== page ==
Let's step back more than 13.7 billion years. It's just minutes after the Big Bang and virtually all the matter that will ever exist is in the process of being formed. Two elements dominate them all: about 3 out of every 4 atoms formed are hydrogen and virtually all the rest are helium. The only other stable element created, lithium, was produced at a rate ten billion times lower. It seems like a tiny amount, but the quantity we see out there in our galaxy is even lower than that! Thanks to observations by the Very Large Telescope, we know that this discrepancy is not unique to the Milky Way.
There is a veritable mountain of evidence supporting the theory of the Big Bang, but few lines of support are more powerful than the observed abundance of elements in the universe. The 3-1 ratio of hydrogen to helium predicted by the model is more or less exactly observed in nature. It's this remarkable agreement that makes the so-called "lithium problem" so puzzling. Our model of the Big Bang is just as specific about the amount of lithium produced as it is about the hydrogen and helium, yet when we look out in the galaxy, we simply don't see as much as we think we should.
The best place to make these measurements is in very old stars, because it's likely that these objects formed from material that was relatively unchanged from its Big Bang origins. We've looked at a bunch of such stars in our Milky Way and they all seem to show this discrepancy, but we couldn't be sure whether this problem was specific to just us or not. Could the Milky Way have formed out of a giant cloud of material that was somehow light on lithium? We now know that this wasn't the case.
Recent observations of the globular cluster M54 are key to this. Unlike most visible globular clusters, M54 has an unusual characteristic: it's not in the Milky Way. Instead, it calls the nearby Sagittarius Dwarf Galaxy home. This small galaxy, made up of hundreds of thousands of stars, orbits the Milky Way but is clearly distinct from it. When astronomers looked at ancient stars in M54, they found similar levels of lithium depletion, confirming that the lithium problem is not confined to our galaxy.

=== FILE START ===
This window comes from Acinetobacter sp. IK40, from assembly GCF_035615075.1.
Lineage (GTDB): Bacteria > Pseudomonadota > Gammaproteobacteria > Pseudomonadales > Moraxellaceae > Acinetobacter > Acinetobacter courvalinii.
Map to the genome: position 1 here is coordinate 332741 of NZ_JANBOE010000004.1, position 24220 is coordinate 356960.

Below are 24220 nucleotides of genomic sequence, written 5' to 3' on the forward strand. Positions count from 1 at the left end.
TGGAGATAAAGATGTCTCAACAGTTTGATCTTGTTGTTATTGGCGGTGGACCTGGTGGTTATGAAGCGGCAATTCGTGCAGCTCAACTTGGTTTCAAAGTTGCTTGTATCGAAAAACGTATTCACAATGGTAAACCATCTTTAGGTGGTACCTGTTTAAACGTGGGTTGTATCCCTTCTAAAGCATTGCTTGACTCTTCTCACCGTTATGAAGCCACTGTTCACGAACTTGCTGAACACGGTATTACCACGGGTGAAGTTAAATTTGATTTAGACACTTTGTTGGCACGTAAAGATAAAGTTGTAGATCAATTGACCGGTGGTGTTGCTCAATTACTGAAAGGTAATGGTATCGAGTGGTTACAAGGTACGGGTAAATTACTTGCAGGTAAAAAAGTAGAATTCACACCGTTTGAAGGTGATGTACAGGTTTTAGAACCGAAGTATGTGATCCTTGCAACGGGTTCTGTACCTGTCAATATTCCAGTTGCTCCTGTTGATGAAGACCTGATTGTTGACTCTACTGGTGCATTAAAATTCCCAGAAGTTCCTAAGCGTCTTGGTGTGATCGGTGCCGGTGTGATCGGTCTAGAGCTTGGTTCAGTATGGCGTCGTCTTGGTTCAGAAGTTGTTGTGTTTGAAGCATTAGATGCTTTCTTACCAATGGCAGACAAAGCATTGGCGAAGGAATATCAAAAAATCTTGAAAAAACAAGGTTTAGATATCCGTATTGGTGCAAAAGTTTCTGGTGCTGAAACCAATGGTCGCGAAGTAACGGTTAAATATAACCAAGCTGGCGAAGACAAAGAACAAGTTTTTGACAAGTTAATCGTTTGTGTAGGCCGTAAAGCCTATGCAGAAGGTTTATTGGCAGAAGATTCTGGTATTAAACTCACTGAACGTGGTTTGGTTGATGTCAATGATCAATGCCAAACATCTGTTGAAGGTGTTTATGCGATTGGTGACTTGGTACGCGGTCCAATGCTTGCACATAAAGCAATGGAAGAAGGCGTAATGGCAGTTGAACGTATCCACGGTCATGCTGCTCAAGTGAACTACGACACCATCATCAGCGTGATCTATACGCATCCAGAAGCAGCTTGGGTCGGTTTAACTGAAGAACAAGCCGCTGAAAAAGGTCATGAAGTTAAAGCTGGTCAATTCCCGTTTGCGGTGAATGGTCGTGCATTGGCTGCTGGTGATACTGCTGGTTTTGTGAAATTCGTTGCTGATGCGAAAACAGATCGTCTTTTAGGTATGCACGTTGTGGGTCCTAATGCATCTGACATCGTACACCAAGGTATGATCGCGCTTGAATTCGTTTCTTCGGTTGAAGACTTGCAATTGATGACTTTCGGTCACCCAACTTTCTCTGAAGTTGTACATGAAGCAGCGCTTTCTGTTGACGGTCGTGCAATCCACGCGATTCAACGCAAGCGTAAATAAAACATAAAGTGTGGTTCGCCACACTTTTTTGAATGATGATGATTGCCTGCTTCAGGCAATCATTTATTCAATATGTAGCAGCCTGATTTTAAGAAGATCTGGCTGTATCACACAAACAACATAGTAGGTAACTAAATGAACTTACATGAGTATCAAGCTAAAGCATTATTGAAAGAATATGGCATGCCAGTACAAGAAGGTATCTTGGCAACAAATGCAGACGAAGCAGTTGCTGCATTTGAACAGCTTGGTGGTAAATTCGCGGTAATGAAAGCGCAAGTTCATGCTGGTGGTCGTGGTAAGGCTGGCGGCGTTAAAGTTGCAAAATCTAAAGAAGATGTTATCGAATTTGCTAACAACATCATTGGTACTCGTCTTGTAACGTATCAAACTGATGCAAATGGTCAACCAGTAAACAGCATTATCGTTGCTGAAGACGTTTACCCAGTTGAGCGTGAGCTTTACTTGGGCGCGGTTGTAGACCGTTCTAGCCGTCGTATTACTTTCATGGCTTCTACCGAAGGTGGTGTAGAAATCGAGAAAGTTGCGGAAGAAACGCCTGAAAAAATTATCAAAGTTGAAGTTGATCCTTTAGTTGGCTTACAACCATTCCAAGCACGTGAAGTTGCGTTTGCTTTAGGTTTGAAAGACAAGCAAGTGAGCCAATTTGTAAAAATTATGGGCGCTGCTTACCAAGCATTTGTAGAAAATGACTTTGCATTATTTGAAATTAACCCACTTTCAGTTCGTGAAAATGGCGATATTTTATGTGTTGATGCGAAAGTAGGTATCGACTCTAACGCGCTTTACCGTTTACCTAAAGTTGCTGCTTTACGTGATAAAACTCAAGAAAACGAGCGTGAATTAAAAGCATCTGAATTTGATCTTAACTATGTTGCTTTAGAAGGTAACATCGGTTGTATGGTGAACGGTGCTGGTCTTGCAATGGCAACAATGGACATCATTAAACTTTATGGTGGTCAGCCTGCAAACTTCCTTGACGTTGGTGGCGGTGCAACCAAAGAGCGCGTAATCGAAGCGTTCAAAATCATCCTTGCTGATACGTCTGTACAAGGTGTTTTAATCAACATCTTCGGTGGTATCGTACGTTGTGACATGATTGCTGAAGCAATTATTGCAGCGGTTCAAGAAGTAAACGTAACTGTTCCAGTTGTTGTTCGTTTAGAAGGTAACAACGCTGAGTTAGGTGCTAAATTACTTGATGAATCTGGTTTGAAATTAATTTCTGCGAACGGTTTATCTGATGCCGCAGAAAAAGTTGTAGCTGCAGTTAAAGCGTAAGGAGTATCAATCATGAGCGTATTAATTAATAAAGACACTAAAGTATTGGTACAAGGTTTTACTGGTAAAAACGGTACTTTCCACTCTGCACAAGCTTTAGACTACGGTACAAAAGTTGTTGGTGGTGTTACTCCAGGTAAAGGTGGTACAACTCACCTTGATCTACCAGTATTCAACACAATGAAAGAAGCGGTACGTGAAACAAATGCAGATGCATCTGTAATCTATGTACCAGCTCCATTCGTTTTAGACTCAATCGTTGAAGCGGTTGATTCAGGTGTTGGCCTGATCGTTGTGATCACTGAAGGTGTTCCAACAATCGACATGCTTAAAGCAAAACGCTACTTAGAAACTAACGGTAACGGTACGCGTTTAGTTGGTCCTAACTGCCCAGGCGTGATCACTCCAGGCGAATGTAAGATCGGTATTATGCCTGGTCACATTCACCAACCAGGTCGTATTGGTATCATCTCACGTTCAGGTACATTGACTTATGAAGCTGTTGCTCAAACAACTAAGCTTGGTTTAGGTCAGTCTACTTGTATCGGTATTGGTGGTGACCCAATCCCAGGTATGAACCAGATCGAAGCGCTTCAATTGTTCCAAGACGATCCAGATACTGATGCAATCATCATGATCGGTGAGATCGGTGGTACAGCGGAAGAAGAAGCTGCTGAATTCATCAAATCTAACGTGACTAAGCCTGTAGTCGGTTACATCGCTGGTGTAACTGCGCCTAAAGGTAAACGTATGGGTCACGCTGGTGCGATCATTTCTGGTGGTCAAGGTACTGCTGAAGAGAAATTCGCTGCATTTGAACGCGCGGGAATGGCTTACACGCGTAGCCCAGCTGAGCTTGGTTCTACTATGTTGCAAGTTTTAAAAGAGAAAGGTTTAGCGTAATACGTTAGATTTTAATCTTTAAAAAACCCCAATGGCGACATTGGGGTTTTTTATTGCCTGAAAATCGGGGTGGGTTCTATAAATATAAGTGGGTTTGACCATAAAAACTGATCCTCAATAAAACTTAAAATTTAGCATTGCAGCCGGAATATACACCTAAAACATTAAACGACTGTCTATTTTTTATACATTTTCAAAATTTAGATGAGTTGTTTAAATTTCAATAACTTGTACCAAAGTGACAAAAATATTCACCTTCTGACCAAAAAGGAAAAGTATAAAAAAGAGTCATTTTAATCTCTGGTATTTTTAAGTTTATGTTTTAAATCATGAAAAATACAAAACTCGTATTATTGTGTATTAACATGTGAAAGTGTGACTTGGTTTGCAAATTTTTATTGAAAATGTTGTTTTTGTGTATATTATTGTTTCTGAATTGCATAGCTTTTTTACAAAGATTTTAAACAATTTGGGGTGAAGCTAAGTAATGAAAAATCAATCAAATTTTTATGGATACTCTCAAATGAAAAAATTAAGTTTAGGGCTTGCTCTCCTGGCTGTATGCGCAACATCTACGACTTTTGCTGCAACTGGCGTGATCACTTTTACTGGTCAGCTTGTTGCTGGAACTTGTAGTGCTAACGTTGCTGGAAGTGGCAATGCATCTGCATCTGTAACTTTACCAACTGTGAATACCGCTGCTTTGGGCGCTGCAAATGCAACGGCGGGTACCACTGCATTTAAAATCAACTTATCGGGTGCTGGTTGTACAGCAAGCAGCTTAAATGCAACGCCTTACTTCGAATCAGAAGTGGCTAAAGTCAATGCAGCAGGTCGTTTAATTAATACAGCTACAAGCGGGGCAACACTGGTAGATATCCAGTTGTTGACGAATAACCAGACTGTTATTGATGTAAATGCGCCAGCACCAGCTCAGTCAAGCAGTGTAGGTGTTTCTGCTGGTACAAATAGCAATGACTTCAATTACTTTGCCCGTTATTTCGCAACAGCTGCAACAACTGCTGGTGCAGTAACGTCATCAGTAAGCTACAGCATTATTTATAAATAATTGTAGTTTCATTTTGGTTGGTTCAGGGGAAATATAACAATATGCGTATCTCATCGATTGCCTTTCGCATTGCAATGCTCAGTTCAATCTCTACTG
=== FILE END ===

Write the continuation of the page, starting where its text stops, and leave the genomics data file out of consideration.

So where did all that lithium go? The simple answer is that we just don't know. Scientists do have a couple of ideas, though. For one, we might just not be seeing all the lithium that's out there. It's not a particularly easy element to observe, so perhaps some is lurking out there unseen. Another possibility is that the lithium created in the Big Bang is being used up in the very stars we're observing. Lithium is destroyed at a relatively low temperature, easily obtainable in the centers of many stars. When this happens, primordial lithium from the Big Bang becomes other elements and we lose track of it forever.
Because of its incredible abundance, astronomers often think of the universe as simply made up of two elements: hydrogen and helium. From a bulk perspective, this is pretty much true, but, as the lithium problem shows us, nature is far more subtle and interesting than we often give it credit for.